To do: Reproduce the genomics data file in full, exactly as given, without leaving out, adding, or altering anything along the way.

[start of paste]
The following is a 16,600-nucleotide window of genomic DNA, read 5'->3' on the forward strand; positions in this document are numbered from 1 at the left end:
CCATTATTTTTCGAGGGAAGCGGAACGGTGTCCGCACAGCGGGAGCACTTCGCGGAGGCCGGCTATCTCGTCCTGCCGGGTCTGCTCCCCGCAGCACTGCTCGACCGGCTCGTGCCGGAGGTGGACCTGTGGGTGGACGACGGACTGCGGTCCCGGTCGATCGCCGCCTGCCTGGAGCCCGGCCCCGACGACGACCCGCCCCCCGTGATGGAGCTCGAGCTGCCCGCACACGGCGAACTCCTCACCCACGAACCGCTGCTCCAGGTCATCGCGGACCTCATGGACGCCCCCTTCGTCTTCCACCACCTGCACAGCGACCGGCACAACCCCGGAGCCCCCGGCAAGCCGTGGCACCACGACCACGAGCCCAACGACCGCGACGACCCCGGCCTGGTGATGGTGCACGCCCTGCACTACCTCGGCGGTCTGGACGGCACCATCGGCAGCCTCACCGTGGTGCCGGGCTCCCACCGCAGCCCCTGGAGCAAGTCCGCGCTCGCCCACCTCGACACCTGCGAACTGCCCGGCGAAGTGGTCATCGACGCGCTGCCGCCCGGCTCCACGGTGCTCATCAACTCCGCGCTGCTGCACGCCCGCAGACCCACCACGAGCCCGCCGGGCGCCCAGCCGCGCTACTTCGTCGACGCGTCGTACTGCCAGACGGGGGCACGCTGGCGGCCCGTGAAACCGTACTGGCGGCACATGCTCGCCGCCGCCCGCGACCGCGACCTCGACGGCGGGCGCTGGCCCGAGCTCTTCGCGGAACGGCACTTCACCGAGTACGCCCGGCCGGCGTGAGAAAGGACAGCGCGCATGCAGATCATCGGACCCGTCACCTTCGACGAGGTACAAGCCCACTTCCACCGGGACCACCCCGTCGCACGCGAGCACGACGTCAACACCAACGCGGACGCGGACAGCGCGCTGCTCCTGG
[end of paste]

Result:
The following is a 16,600-nucleotide window of genomic DNA, read 5'->3' on the forward strand; positions in this document are numbered from 1 at the left end:
CCATTATTTTTCGAGGGAAGCGGAACGGTGTCCGCACAGCGGGAGCACTTCGCGGAGGCCGGCTATCTCGTCCTGCCGGGTCTGCTCCCCGCAGCACTGCTCGACCGGCTCGTGCCGGAGGTGGACCTGTGGGTGGACGACGGACTGCGGTCCCGGTCGATCGCCGCCTGCCTGGAGCCCGGCCCCGACGACGACCCGCCCCCCGTGATGGAGCTCGAGCTGCCCGCACACGGCGAACTCCTCACCCACGAACCGCTGCTCCAGGTCATCGCGGACCTCATGGACGCCCCCTTCGTCTTCCACCACCTGCACAGCGACCGGCACAACCCCGGAGCCCCCGGCAAGCCGTGGCACCACGACCACGAGCCCAACGACCGCGACGACCCCGGCCTGGTGATGGTGCACGCCCTGCACTACCTCGGCGGTCTGGACGGCACCATCGGCAGCCTCACCGTGGTGCCGGGCTCCCACCGCAGCCCCTGGAGCAAGTCCGCGCTCGCCCACCTCGACACCTGCGAACTGCCCGGCGAAGTGGTCATCGACGCGCTGCCGCCCGGCTCCACGGTGCTCATCAACTCCGCGCTGCTGCACGCCCGCAGACCCACCACGAGCCCGCCGGGCGCCCAGCCGCGCTACTTCGTCGACGCGTCGTACTGCCAGACGGGGGCACGCTGGCGGCCCGTGAAACCGTACTGGCGGCACATGCTCGCCGCCGCCCGCGACCGCGACCTCGACGGCGGGCGCTGGCCCGAGCTCTTCGCGGAACGGCACTTCACCGAGTACGCCCGGCCGGCGTGAGAAAGGACAGCGCGCATGCAGATCATCGGACCCGTCACCTTCGACGAGGTACAAGCCCACTTCCACCGGGACCACCCCGTCGCACGCGAGCACGACGTCAACACCAACGCGGACGCGGACAGCGCGCTGCTCCTGG